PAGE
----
- Early Childhood
Anticipating the start of the new school year is typically an exciting time for parents, students, and school personnel alike. In that way, this year is no different from any other, but because of current health concerns, certain procedures and practices are undergoing modification. Much work has occurred over the summer to ensure that all students will have the best educational experience possible while keeping safety, as always, the top priority. We care deeply about our students, your children, and are confident that the changes mandated by COVID-19 protocols will not interfere with your child’s exceptional experience of education at The Stanley Clark School.
One change for the coming year impacts the way Early Childhood (EC) students will enter the school. The Centers for Disease Control (CDC) and the American Academy of Pediatrics (AAP) have recommended that children’s exposure to adults in schools be limited to the extent possible. For this reason, parents of all students, including EC, are being asked to drop their children off in the car line and not accompany them into the school building. This practice has been the norm for Lower and Middle School students for some time, but EC parents have previously been allowed to walk with their children to their classroom. For the safety of all students as well as faculty and staff, this opportunity will be discontinued until the pandemic passes.
Separation from parents at the start of the school day can be difficult for some children, and every year we see a few students, usually at the beginning of the year, have a bit of struggle saying goodbye and getting on with their day. As tearful as those separations can be, our experience and our developmental understanding of all children of this age tell us that children begin to make a quick emotional adjustment as soon as the separation is accomplished, frequently within just minutes. For children, it does not matter where separation occurs, whether it be in the classroom, at home, at the school bus pick-up, or in the car line. I believe that parents who prefer to accompany their child into the school are doing so believing that they are being supportive of the child. It may serve, however, primarily as a support to the parent’s own insecurities, which we do not discount.
Many EC students have no problems with separation and that is probably due to the inherent temperamental differences among children. Nevertheless, for those children who do struggle emotionally, there are several strategies that can help mitigate their discomfort.
Create a Routine
Children adjust to routine. The new practice will begin the first day of school--this is good. As children learn that this is the new routine and that exceptions will not be made, then their adjustment will be rapid.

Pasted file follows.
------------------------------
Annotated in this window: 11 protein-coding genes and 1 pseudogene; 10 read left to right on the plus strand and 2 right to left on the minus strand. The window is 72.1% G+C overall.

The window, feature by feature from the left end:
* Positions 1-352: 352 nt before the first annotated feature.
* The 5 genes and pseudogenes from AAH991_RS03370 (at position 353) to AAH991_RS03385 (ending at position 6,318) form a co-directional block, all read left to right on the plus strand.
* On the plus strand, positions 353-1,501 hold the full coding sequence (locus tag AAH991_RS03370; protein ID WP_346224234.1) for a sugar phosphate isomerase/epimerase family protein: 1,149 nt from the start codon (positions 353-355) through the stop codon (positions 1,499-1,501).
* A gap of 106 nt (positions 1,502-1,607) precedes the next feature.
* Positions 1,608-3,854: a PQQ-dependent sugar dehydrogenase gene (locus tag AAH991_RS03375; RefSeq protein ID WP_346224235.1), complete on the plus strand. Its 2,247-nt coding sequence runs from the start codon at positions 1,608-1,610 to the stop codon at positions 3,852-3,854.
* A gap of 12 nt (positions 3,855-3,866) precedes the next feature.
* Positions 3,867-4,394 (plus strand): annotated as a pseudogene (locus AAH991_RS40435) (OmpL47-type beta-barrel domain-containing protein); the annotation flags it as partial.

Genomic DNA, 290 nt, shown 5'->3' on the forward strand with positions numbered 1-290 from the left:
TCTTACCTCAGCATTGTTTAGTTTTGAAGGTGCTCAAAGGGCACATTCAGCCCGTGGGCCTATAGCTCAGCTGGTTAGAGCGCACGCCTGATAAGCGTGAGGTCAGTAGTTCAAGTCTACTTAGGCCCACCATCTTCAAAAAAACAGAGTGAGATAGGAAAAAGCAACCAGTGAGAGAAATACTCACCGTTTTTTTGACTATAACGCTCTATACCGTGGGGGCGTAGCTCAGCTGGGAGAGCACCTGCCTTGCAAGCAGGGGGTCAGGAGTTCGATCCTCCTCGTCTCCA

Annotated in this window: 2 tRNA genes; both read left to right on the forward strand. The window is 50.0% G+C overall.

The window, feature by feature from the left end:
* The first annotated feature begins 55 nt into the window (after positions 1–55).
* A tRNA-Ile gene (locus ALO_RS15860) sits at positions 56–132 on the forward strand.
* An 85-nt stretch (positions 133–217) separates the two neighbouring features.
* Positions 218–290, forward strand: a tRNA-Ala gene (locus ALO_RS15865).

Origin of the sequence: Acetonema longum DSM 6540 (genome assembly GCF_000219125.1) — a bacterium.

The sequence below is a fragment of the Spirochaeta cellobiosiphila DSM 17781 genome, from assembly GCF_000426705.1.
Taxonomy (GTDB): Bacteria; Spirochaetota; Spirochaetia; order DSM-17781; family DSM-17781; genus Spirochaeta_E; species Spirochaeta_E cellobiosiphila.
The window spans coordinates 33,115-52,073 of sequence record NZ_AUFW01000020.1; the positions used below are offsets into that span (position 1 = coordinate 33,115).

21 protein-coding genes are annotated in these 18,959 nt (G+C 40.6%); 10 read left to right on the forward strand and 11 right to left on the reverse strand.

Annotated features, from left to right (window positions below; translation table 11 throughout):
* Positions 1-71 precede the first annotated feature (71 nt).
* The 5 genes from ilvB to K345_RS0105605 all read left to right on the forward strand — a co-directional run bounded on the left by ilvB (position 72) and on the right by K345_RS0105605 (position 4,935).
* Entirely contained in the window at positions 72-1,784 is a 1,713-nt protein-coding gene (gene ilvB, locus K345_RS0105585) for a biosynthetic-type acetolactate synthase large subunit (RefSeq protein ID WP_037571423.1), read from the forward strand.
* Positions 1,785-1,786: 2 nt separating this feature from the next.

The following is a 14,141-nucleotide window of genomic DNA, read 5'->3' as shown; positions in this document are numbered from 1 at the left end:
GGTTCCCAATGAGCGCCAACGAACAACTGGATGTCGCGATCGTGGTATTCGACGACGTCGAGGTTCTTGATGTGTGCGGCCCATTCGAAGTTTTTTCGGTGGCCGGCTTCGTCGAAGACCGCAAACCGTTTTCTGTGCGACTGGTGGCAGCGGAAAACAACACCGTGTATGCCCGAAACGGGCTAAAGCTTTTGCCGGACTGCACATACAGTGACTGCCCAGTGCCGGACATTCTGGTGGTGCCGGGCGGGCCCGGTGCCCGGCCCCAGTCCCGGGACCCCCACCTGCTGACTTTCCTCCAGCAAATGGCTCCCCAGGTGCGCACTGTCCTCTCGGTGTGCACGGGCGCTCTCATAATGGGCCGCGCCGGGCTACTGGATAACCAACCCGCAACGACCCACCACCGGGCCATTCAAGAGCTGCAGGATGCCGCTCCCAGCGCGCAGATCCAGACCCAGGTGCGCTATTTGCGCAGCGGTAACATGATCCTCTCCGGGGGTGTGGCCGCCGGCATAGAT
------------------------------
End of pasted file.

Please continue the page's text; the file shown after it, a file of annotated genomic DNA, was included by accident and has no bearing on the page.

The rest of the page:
Have a standard format for parting. A hug, kiss, or pat on the head with wishes for a great day and specific reminders for that day (take your lunch, don’t forget I’ll pick you up early for an appointment, etc.) should be enough.
Limit Separation Time
Children can have discomfort anticipating separation. For this reason, it is important to keep the separation routine short and not extend the separation even when the child expresses concern. A short, confident, message of reassurance that they will be fine should suffice. The parent who grants the child another ten minutes with the parent has just lengthened the child’s anticipatory agony for another ten minutes. Remember, as soon as you are out of sight, their adjustment begins.
Allow for a Transitional Object
Some children are assisted by taking with them what psychologists call a transitional object, often a stuffed animal, blanket, or small toy that gives comfort. These “objects” function by being a bit of the familiar as they enter the less familiar--a bit of home at school, if you will. The school policy has always been that these items go only as far as the child’s “cubby” and don’t enter the classroom proper. That practice will continue. Some students also benefit from a “snuggly” at naptime. If your child stays at school all day, and therefore naps, you may choose to send an item for nap. The item should stay at school for at least a week rather than go back and forth from home to school and will be used only at nap time.
Children respond to recognition for a job well done. At pick-up, recognize their success and speak positively about their experiences and their growth. Attention is reinforcing and so we want to give more attention to their strengths than their expressions of fragility.
With patience and fidelity to these strategies, I am confident that our EC students will adjust quickly to the new routine. If you have any particular concerns or if your child does not seem to be responding well, I am at your disposal to discuss your thoughts in more detail.
About the Author
Director of Student Services